Yet once in power after 1933, neither party leaders nor Hitler came out with an officially decreed style. Rather, different kinds of architecture tended to be favored by specific patrons, while politically or ideologically suspect architects were purged from public commissions. In this sense, architecture followed the general Gleichschaltung, or coordination, of other cultural administrations. So, for example, the SS often favored medievalist architecture for its buildings, and certain industrial and military complexes like those of the Luftwaffe might use the steel and glass of modernism. Still, for large-scale public and party commissions involving Hitler, architects tended to stick to a stripped down neoclassicism massive in scale and solid in its masonry. Such buildings could be variably interpreted as either examples of an ideology of racial purity, in which contemporary Germany was linked to the supposedly Aryan peoples of classical Greece, or as manifestations of a new and powerful imperial state rivaling that of ancient Rome. Different patrons in the Nazi Party proposed these varying meanings for the built environment. Beginning in 1937 and the architect Albert Speer’s announcement of plans to rebuild Berlin as the first of five “Hitler Cities” (including Munich, Nuremberg, Hamburg, and Linz), it had become clear to all who wanted to gain Hitler’s attention that architecture and urban planning would be key to his peacetime initiatives.
But architecture served not only practical and ideological goals within the Nazi state. Architectural production was also integrated into specific policy initiatives and hence functionally related to the radicalization of racism and militarism. Speer’s architectural office in Berlin, for instance, began to promote as early as 1938 a new policy for the concentration of the Berlin Jewish community and the deprivation of its property rights. For the architects, this was a way of gaining control over the property of displaced German Jews that could then in turn be used for non-Jewish citizens who needed to be compensated should the government appropriate their property for the massive site clearing necessary for the rebuilding plans. Furthermore, architects and urban planners also took part in streamlining specific aspects of the most extreme anti-Semitic policies. For example, the ghettoization of Jews in Eastern Europe depended on the manipulation of space and structures by professionals; most grotesquely, the SS architectural staff at Auschwitz helped make it possible through efficient planning of space to kill even more of European Jewry. In these instances, as in others, the Nazi state was the extreme example of how far architecture could be instrumentalized to promote a fascist project.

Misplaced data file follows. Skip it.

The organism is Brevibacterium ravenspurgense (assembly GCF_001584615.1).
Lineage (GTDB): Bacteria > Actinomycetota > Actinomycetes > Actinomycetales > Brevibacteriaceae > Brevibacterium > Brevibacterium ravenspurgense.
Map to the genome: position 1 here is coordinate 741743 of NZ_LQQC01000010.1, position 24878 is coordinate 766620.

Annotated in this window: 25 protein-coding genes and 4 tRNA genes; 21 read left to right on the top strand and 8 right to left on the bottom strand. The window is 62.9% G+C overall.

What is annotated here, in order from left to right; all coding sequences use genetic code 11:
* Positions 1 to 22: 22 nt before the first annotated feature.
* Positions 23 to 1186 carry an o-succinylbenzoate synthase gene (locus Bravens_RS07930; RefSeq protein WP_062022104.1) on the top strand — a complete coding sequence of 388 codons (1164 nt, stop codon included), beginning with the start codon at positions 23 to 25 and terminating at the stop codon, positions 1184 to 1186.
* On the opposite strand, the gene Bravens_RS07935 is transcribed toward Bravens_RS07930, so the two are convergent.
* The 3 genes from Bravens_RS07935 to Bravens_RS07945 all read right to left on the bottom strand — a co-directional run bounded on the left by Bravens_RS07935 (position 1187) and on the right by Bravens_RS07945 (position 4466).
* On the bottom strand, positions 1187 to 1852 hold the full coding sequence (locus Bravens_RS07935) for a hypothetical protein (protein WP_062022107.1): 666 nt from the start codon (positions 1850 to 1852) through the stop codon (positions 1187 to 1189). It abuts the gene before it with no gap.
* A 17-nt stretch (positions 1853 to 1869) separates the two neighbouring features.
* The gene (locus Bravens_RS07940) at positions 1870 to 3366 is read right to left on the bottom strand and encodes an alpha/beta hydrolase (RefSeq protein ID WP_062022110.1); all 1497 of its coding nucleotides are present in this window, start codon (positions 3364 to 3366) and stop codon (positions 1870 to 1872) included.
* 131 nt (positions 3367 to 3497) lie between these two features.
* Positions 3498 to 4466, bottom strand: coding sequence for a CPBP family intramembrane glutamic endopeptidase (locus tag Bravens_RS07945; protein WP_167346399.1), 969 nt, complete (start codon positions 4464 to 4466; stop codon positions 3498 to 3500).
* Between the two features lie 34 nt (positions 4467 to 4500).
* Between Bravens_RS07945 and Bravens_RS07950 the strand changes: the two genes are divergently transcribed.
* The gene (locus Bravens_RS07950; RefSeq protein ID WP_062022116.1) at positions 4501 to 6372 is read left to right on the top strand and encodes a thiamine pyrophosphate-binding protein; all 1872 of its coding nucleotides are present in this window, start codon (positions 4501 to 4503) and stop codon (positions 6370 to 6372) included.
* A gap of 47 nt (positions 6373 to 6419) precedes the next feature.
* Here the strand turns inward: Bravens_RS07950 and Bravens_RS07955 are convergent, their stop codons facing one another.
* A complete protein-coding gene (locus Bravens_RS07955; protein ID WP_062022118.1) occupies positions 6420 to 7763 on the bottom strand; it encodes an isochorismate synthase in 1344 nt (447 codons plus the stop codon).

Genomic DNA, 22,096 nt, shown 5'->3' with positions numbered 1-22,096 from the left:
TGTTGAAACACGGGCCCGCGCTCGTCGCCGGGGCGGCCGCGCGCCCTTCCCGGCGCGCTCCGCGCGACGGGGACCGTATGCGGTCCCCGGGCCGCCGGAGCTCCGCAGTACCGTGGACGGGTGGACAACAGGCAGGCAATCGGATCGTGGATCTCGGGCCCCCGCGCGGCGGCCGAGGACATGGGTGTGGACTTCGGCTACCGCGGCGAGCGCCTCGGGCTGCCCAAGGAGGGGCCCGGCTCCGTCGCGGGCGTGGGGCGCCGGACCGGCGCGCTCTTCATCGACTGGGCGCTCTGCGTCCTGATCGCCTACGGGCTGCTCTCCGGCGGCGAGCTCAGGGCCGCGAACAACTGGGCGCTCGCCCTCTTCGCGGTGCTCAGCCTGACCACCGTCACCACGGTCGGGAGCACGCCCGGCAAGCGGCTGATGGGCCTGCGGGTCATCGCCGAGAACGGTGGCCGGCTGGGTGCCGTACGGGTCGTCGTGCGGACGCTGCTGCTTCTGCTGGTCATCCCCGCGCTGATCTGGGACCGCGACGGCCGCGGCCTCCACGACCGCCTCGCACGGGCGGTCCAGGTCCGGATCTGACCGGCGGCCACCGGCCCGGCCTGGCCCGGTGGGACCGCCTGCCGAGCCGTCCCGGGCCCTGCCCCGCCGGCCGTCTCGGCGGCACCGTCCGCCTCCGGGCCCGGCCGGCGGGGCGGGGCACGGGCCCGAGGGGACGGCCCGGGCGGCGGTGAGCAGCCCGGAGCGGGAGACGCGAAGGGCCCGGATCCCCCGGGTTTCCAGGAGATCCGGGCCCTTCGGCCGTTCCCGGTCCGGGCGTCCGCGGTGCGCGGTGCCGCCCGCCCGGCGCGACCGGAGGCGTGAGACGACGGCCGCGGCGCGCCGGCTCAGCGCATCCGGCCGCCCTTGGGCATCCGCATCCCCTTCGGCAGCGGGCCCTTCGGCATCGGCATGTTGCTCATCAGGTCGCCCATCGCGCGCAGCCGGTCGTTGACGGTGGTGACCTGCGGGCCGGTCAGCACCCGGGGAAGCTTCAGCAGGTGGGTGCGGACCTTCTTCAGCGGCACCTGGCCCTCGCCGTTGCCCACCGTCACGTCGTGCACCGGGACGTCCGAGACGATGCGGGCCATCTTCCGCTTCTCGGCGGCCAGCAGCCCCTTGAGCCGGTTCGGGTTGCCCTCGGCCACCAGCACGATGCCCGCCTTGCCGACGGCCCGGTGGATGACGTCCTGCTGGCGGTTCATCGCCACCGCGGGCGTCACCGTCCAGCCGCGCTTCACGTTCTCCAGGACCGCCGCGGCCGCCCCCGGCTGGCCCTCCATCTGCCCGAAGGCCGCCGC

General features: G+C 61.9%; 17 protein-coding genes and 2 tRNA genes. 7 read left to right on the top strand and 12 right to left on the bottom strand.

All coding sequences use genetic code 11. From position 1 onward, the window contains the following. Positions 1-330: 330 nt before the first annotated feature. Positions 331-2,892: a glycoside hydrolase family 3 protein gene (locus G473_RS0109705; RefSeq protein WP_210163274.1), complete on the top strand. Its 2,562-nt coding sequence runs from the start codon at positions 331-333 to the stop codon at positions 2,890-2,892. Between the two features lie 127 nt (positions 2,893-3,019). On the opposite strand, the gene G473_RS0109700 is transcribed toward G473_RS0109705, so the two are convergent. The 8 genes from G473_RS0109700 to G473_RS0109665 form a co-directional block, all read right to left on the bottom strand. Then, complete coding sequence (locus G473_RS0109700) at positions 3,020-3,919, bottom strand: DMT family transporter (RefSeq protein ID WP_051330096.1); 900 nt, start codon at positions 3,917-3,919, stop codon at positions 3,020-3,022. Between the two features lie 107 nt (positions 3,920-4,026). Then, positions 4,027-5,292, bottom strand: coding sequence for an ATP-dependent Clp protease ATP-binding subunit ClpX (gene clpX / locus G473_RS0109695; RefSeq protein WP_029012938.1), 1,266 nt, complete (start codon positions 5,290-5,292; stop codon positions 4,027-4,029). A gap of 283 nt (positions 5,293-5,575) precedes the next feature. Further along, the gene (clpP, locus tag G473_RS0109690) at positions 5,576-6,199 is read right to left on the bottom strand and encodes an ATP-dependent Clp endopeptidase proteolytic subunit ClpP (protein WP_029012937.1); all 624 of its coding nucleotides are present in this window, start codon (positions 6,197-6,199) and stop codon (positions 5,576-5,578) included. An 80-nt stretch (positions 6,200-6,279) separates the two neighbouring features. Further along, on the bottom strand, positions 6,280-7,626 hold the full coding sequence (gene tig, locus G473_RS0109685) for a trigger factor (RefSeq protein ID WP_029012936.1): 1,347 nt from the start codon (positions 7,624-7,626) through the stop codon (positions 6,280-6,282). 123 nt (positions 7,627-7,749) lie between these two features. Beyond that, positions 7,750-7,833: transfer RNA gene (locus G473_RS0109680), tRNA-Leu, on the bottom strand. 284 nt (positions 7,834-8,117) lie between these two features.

While fascist patrons made use of architecture in Italy and Germany to the greatest extent, architecture could also play a significant role at particular moments for other fascistic or right-wing authoritarian states. Most famously, at the 1937 Paris World’s Fair, not only was the face-off of the Soviet and Nazi pavilions much discussed, but, in addition, the steel and glass structure for the Spanish Pavilion by Josep Lluis Sert and Luis Lacasa was seen with its art (including Picasso’s Guernica) as a modernist rejection of the massive masonry structures of both the fascist and Soviet states. As a Republican building, it signaled the Popular Front policy of the government, which extended from the liberal to the left in their struggles against Franco. Yet while the pavilion might appear ideologically neutral because of its simple materials, the context of the other monuments of the fair, the content of the Spanish exhibition, and the use of the facade as a support for statements promoting the Republican government meant that the architecture naturally paralleled the antifascist message. After defeating the Republicans, Franco did not devote his regime to architecture anywhere as much as Hitler did, but he did patronize several large-scale ideological projects, such as the massive complex in the Valley of the Fallen (1959) to memorialize supposedly both the fascist and antifascist soldiers who had died in the Civil War, although the antifascist message remains unclear at best.
With the defeat of the Axis powers at the end of World War II, the scale of the interwar projects and, particularly, those that focused on neoclassical masonry construction became associated not only with the extreme fascist Right but also the bombast of the Stalinist Eastern Block. Such associations further played a postwar role as polarized definitions of fascist or communist architecture were juxtaposed to the apparently democratic architecture of modernism, even though such easy transparencies between architecture and ideology would not have been recognized before the Cold War. Civic and corporate patrons in democratic capitalist cities increasingly favored modernist architects and steel and glass structures as a way of distinguishing themselves from the interwar politicization of masonry construction. Public interest continued to be drawn most intensely to Hitler’s biography (including his early years as a failed artist) and the revelations brought forward by Speer, who completed several autobiographical accounts after his release in 1966 from Spandau Prison. In the postwar period, while modernists like Terragni had been relatively easily accepted as a focus of aesthetic study, Speer and other more traditional architects were not systematically treated in relation to their contribution to cultural policy. That situation began to change, particularly with the publication of several foundational texts from the late 1960s and early 1970s that confronted the role of architecture in fascist states.
Ades, Dawn, et al., eds. 1996. Art and Power: Europe under the Dictators, 1930–45. London: Hayward Gallery.
Etlin, Richard. 1991. Modernism in Italian Architecture. Cambridge: MIT Press.
Ghirardo, Diane. 1989. Building New Communities: New Deal America and Fascist Italy. Princeton: Princeton University Press.
Jaskot, Paul B. 2000. The Architecture of Oppression: The SS, Forced Labor, and the Nazi Monumental Building Economy. New York: Routledge.
Miller Lane, Barbara. 1968. Architecture and Politics in Germany, 1918–1945. Cambridge: Harvard University Press.
Scobie, Alex. 1990. Hitler’s State Architecture: The Impact of Classical Antiquity. University Park: Penn State University Press.